Recovery Centers of America Launches Program to Help First Responders Overcome Substance Use
Recovery Centers of America (RCA), a neighborhood-based addiction treatment provider delivering individualized, evidence-based care, announced the launch of a First Responders Program at the company’s facility in Devon. The program is designed to treat the specialized needs of law enforcement, firefighters, correctional officers, EMTs/paramedics and veterans grappling with drug and alcohol addiction.
“What people don’t realize is that many first responders—the very people who we rely on in times of need—are facing a crisis of their own,” said Clare Seletsky, Director of the First Responders Program at Recovery Centers of America. “Research shows that first responders and veterans are at a significantly higher risk of developing substance abuse issues as a result of their constant physical strain and exposure to trauma.”
“In fact, according to the National P.O.L.I.C.E. Suicide Foundation, approximately 85 percent of police officers who commit suicide are found to be under the influence of alcohol,” she continued. “First responders often suffer in silence for fear that the stigma of addiction will cost them their jobs. Our program allows them to get the treatment they need so that they can successfully return to work and helping others.”
The First Responders Program includes 20-plus hours of treatment and educational programming per week to address the unique needs of first responders and their families. The program, which is led by licensed clinicians and peer first responders, includes clinical therapy sessions to address treatment concerns and non-clinical activities and educational seminars, including private First Responder-only 12-Step meetings.
In order to maintain privacy and confidentiality, first responders are provided with separate living quarters and are only roomed with other first responders in the program. They also have separate therapy, social, classroom and exercise space.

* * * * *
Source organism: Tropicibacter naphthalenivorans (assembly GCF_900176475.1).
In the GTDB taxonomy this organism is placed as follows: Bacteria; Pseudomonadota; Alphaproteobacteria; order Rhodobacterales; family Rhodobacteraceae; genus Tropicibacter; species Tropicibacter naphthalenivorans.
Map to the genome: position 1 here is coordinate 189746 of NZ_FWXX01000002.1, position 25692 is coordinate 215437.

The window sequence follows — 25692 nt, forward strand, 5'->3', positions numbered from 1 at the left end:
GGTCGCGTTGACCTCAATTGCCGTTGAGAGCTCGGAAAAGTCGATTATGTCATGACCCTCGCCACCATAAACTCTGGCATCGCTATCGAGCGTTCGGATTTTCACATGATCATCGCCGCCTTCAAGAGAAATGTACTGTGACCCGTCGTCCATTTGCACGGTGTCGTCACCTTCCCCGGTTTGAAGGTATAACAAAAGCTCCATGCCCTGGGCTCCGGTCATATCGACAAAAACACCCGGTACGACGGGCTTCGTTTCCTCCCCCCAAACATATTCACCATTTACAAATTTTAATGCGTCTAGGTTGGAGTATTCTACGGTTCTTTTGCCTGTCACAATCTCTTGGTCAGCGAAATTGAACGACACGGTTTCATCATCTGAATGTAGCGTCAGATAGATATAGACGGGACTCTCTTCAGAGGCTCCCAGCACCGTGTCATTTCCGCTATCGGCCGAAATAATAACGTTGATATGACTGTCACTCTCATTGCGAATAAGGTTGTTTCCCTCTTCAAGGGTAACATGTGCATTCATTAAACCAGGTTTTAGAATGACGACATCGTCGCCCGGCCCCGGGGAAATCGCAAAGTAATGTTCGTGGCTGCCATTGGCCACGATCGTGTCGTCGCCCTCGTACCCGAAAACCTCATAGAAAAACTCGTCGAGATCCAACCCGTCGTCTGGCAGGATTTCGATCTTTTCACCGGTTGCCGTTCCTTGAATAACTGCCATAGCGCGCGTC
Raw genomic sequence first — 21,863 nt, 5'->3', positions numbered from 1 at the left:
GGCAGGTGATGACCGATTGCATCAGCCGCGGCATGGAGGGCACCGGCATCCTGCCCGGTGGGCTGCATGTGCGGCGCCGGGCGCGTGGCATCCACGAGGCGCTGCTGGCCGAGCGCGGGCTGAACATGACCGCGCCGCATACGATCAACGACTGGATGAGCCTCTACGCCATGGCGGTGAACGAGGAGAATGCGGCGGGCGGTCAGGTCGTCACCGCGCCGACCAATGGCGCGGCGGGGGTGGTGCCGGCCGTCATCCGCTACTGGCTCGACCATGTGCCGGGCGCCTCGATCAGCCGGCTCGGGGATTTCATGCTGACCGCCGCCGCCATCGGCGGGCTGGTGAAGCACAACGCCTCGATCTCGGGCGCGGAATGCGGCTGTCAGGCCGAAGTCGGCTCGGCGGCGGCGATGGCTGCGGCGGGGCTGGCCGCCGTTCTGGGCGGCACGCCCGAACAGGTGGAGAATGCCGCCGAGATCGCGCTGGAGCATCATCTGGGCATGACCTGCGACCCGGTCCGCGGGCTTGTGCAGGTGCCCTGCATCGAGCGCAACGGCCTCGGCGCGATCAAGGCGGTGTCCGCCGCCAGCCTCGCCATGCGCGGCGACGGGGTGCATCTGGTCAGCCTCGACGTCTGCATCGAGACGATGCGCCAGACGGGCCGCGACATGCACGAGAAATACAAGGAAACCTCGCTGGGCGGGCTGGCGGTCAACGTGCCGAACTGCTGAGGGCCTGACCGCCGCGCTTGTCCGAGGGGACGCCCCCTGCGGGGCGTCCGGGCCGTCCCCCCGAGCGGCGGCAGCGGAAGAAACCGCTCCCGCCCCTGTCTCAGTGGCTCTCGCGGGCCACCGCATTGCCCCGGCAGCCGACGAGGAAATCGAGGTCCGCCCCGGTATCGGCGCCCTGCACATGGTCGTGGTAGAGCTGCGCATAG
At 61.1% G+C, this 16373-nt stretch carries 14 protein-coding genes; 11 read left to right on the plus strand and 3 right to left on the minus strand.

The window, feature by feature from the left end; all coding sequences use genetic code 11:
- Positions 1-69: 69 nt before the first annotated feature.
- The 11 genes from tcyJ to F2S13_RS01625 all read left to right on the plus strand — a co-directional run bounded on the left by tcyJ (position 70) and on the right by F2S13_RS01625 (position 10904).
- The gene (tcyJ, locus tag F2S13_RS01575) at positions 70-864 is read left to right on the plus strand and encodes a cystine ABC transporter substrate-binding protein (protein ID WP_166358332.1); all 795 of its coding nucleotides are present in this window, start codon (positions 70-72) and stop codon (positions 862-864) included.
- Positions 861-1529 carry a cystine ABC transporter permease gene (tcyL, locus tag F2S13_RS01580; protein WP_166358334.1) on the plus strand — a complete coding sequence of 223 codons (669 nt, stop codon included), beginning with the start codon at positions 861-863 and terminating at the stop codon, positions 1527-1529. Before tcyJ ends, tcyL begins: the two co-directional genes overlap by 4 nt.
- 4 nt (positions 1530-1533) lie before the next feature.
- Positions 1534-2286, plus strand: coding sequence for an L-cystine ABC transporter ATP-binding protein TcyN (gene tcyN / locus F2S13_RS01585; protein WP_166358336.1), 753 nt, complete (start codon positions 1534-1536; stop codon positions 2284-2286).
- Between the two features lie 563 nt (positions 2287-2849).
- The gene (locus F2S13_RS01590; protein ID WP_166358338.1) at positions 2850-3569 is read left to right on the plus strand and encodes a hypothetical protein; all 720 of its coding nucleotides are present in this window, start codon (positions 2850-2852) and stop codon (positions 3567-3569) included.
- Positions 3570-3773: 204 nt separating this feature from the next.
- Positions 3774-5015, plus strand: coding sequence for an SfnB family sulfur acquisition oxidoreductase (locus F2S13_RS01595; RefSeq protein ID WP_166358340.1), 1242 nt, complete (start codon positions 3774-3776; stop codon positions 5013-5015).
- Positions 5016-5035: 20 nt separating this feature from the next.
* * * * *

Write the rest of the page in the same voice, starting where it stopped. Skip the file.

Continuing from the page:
“First responders have unique barriers to entering and remaining in treatment. In a normal treatment program, there is always the possibility that they could encounter another patient that they have previously helped or even incarcerated,” said Steve Wicke, CEO of Recovery Centers of American at Devon. “Our First Responders Program provides the men and women on the front lines with a safe place and a sense of dignity as they navigate their journey to recovery.”
The program also offers Eye Movement Desensitization and Reprocessing (EMDR), a short-term psycho-therapeutic treatment that aims to alleviate stress brought on by traumatic memories.
“Our brain doesn’t always process trauma effectively. People can experience dreams reliving that trauma or encounter something in their regular day that triggers a memory,” explains Clinical Director Chris Willson. “This can lead to unhealthy coping that includes drugs or alcohol as a way to suppress the experience.”
EMDR allows patients to process their trauma rationally, relieving their distress, reformulating negative beliefs and reducing physiological arousal. Patients can participate in EMDR therapy up to four times in their 28-day stay, a frequency that is unique to Devon.
At the conclusion of the program, RCA First Responder staff works with each patient and their employer to assist them with returning to duty. Staff also connects them with outside 12-Step meetings and networks created specifically for first responders.
For more information, visit www.RecoveryCentersofAmerica.com or call 1-800- RECOVERY.